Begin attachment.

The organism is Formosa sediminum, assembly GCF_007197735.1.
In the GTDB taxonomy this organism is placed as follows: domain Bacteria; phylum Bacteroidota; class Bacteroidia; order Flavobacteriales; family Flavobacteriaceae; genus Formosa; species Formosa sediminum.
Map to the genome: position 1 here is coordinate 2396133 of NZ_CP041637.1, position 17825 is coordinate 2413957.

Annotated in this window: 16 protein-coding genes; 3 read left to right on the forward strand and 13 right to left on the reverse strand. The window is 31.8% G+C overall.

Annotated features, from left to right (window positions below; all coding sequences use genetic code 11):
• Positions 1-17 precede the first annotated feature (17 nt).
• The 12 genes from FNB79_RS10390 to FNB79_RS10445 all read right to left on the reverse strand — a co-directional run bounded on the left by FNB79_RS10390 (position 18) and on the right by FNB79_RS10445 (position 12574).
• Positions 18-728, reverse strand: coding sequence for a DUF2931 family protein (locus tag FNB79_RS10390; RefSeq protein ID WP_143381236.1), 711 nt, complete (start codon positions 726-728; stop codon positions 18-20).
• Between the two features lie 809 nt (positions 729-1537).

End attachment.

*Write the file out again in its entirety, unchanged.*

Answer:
The organism is Formosa sediminum, assembly GCF_007197735.1.
In the GTDB taxonomy this organism is placed as follows: domain Bacteria; phylum Bacteroidota; class Bacteroidia; order Flavobacteriales; family Flavobacteriaceae; genus Formosa; species Formosa sediminum.
Map to the genome: position 1 here is coordinate 2396133 of NZ_CP041637.1, position 17825 is coordinate 2413957.

Annotated in this window: 16 protein-coding genes; 3 read left to right on the forward strand and 13 right to left on the reverse strand. The window is 31.8% G+C overall.

Annotated features, from left to right (window positions below; all coding sequences use genetic code 11):
• Positions 1-17 precede the first annotated feature (17 nt).
• The 12 genes from FNB79_RS10390 to FNB79_RS10445 all read right to left on the reverse strand — a co-directional run bounded on the left by FNB79_RS10390 (position 18) and on the right by FNB79_RS10445 (position 12574).
• Positions 18-728, reverse strand: coding sequence for a DUF2931 family protein (locus tag FNB79_RS10390; RefSeq protein ID WP_143381236.1), 711 nt, complete (start codon positions 726-728; stop codon positions 18-20).
• Between the two features lie 809 nt (positions 729-1537).